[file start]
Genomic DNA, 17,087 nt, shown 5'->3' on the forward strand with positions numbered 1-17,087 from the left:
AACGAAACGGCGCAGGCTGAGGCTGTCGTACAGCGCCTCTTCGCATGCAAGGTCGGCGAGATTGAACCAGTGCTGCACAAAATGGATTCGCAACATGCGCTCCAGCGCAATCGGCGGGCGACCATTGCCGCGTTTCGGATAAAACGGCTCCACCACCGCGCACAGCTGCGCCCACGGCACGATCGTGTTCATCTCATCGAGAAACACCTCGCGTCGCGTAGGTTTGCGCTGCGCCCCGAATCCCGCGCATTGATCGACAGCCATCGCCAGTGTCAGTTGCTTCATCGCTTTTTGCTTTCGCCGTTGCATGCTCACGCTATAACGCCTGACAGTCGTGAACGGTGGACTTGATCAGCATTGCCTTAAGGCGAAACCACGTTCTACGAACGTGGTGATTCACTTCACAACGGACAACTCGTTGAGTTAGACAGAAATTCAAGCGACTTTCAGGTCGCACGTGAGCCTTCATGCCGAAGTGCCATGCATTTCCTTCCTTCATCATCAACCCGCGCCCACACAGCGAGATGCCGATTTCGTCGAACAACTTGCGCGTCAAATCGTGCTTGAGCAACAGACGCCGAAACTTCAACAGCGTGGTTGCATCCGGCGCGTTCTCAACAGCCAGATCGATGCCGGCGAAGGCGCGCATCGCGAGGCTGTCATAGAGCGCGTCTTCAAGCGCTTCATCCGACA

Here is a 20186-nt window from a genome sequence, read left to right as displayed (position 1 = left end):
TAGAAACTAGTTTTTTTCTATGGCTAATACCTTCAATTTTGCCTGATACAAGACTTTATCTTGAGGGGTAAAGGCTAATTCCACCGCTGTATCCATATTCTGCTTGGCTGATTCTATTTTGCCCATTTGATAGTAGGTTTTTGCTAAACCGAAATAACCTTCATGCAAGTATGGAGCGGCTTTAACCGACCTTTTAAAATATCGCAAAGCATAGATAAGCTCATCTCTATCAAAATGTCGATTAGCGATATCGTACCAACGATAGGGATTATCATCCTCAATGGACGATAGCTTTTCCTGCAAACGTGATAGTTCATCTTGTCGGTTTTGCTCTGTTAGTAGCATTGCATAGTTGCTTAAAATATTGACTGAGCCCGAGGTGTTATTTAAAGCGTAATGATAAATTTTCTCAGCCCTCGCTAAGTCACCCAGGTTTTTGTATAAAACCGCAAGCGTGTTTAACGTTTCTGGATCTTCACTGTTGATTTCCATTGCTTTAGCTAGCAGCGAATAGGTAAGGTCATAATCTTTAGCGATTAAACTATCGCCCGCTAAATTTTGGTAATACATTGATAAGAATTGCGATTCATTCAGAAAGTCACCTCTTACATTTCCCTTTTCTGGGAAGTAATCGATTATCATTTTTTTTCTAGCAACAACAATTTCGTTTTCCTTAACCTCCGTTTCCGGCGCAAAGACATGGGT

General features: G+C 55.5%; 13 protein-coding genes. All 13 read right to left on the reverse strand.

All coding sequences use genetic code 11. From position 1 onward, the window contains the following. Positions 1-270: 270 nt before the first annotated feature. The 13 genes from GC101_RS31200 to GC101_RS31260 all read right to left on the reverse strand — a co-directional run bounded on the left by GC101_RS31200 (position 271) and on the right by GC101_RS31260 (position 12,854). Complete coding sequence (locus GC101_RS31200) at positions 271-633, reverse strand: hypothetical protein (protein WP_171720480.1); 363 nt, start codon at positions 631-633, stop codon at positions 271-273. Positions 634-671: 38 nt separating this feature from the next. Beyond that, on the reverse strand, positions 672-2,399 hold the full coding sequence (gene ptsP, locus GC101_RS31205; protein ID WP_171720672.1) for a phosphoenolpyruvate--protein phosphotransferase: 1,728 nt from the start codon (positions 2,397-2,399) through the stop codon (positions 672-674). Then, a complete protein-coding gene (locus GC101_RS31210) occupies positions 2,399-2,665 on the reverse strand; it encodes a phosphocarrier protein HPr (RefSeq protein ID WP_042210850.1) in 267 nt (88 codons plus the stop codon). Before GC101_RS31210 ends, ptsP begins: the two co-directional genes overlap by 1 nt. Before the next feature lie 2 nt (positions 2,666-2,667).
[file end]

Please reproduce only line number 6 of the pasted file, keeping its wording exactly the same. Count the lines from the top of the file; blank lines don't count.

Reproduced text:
All coding sequences use genetic code 11. From position 1 onward, the window contains the following. Positions 1-270: 270 nt before the first annotated feature. The 13 genes from GC101_RS31200 to GC101_RS31260 all read right to left on the reverse strand — a co-directional run bounded on the left by GC101_RS31200 (position 271) and on the right by GC101_RS31260 (position 12,854). Complete coding sequence (locus GC101_RS31200) at positions 271-633, reverse strand: hypothetical protein (protein WP_171720480.1); 363 nt, start codon at positions 631-633, stop codon at positions 271-273. Positions 634-671: 38 nt separating this feature from the next. Beyond that, on the reverse strand, positions 672-2,399 hold the full coding sequence (gene ptsP, locus GC101_RS31205; protein ID WP_171720672.1) for a phosphoenolpyruvate--protein phosphotransferase: 1,728 nt from the start codon (positions 2,397-2,399) through the stop codon (positions 672-674). Then, a complete protein-coding gene (locus GC101_RS31210) occupies positions 2,399-2,665 on the reverse strand; it encodes a phosphocarrier protein HPr (RefSeq protein ID WP_042210850.1) in 267 nt (88 codons plus the stop codon). Before GC101_RS31210 ends, ptsP begins: the two co-directional genes overlap by 1 nt. Before the next feature lie 2 nt (positions 2,666-2,667).